Peru Takes Part in Maritime Security Conference

Peru Takes Part in Maritime Security Conference

By Julieta Pelcastre/Diálogo
July 19, 2018

Select Language

More than 25 naval forces convened to strengthen trust, information exchange, and structured combat to confront common threats.

The Peruvian Navy took part in the Maritime Security Regimes Roundtable 2018 in Norfolk, Virginia, April 24th-25th. The Andean country moderated a working group of the maritime conference that exchanged international experience and best practices in the naval field.

The Combined Joint Operations from the Sea Centre of Excellence (CJOS COE), one of 24 centers accredited by the North Atlantic Treaty Organization (NATO), hosted the third edition of the event under the theme, Exploiting Synergies to Improve Delivery of Global Maritime Situational Awareness. A total of 150 representatives from navies, regional organizations, and companies involved in international maritime development attended the event. More than 25 countries, including Brazil, Canada, Chile, Colombia, Peru, and the United States participated. The Peruvian Navy was the only South American institution with a lecturer at the forum.

“Maritime situational awareness is the effective understanding of anything related to the maritime domain that might affect the economic security or the environment,” Royal Canadian Navy Captain Dermont Mulholland, director of Strategic Planning and Policy at CJOS COE, said during the event. “The meeting made it possible to identify challenges to improve the establishment of maritime awareness throughout the world.”

The goal of the forum was to promote cooperation and capacity building for combined and joint operations from the sea. The mission is to guarantee that current and emerging challenges in global maritime security can be addressed successfully, as well as leverage the synergies of the international maritime community to facilitate a more effective exchange of information.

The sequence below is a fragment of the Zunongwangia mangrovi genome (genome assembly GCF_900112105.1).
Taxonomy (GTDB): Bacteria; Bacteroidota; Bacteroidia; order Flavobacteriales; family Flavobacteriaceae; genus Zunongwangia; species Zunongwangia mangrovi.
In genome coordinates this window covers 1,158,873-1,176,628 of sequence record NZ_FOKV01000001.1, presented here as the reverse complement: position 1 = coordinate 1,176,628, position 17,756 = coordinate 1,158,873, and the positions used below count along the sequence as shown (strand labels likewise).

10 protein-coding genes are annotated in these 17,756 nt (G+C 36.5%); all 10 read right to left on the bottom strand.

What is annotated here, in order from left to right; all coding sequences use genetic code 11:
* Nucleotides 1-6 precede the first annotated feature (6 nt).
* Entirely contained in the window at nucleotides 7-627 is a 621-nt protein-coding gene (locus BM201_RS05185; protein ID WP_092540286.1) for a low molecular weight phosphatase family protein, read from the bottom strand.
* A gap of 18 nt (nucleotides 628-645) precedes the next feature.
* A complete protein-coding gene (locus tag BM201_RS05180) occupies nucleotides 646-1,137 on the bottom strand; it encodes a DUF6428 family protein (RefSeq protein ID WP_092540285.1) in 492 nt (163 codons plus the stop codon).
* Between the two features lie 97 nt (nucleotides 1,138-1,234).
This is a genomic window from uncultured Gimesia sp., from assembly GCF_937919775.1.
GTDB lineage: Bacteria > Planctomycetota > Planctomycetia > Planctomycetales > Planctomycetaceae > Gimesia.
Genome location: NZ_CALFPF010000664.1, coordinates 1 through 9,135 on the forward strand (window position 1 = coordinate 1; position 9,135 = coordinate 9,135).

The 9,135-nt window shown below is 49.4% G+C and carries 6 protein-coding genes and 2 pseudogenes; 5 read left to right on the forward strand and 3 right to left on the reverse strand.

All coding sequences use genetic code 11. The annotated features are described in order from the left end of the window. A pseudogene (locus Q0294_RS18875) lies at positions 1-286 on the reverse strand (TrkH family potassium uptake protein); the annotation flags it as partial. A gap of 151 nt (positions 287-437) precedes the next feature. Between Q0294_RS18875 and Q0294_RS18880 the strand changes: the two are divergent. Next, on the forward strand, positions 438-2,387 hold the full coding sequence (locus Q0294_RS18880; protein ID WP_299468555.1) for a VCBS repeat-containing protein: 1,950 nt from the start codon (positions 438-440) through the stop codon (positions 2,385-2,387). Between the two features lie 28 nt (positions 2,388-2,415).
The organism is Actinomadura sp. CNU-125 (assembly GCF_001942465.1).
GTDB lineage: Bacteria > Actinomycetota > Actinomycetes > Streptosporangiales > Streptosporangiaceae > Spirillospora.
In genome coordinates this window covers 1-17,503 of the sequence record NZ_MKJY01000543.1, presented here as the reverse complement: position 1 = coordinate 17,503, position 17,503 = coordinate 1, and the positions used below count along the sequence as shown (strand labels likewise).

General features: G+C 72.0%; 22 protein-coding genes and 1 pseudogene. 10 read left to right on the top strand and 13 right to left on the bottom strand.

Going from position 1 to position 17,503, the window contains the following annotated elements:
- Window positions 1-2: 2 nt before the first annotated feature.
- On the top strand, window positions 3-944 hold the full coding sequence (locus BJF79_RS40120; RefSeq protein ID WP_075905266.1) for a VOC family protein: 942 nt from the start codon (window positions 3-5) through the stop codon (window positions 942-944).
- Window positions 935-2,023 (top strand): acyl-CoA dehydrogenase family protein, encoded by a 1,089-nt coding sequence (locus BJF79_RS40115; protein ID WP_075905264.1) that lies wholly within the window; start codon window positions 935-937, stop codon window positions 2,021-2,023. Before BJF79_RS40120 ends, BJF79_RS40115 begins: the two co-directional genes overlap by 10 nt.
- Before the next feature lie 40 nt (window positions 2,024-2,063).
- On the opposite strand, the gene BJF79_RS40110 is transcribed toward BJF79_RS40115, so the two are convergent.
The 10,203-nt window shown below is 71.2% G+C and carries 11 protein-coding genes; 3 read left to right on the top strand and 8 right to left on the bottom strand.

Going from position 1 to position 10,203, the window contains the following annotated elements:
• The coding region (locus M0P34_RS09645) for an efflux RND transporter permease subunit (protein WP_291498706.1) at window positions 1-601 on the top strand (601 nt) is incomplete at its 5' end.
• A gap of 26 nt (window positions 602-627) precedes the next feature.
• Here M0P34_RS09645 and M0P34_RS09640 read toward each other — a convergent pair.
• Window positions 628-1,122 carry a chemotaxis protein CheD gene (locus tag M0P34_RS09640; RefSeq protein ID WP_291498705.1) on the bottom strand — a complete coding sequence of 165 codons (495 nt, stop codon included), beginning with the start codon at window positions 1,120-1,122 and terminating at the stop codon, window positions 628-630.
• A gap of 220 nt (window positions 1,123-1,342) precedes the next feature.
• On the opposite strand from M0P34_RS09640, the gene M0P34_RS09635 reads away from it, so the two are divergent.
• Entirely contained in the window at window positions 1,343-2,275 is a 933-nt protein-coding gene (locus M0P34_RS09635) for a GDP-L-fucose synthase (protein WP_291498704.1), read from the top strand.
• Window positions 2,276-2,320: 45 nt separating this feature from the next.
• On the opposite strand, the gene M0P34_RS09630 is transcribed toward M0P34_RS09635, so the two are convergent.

“Forum participation is important to build bonds of cooperation, which enable the exchange of information and structured combat to counter common threats,” Vice Admiral James Thornberry, general inspector of the Peruvian Navy and roundtable participant, told Diálogo. “The fight against threats represents one of the main pillars of our mission to guarantee the sovereignty and territorial integrity of the country’s rivers, lakes, and maritime spaces.”

Agreements reached

During the conference, participants identified and shared best practices, identified vulnerabilities and new threats, and improved trust among institutions through interpersonal relationships. Participants also set to conduct the forum annually instead of biennially to enable better interaction and promote trust.

“Peru showed that no country or agency has all the information required for effective situational awareness,” Vice Adm. Thornberry said. “Countries need to collaborate to exercise control of maritime spaces, since a large number of agencies—with different scopes and capacities that need to be aligned for greater effectiveness—confront multiple threats.”

Lack of information, local legal limitations, resistance to exposing one’s vulnerabilities, communication gaps, lack of technological standards, and obsolete equipment and systems represent obstacles to optimal cooperation. Participants agreed to depoliticize cooperation, identify relevant agencies, balance information exchange, and promote agreements for cooperation and equal treatment.

Systematic approaches

The maritime forum allowed participants to discuss main common threats at sea: piracy, terrorism, smuggling, environmental pollution, as well as drug, arms, and human trafficking. Together, they stressed the importance of maritime situational awareness, as information about operations at sea is crucial to execute any strategy against threats.

“The fight against threats would fail without information and maritime environmental awareness,” Vice Adm. Thornberry said. “Addressing threats from a strictly repressive perspective in a maritime environment can be ineffective to solve problems.”

Among the conference’s main takeaways was the “need to maintain trust, the most important component of which is interpersonal relationships,” Cap. Mulholland said. “Building trust is the basis on which cooperation should be established for effective interoperability,” Vice Adm. Thornberry added. The 2019 edition of the roundtable will take place at the headquarters of NATO’s Allied Maritime Command in the United Kingdom.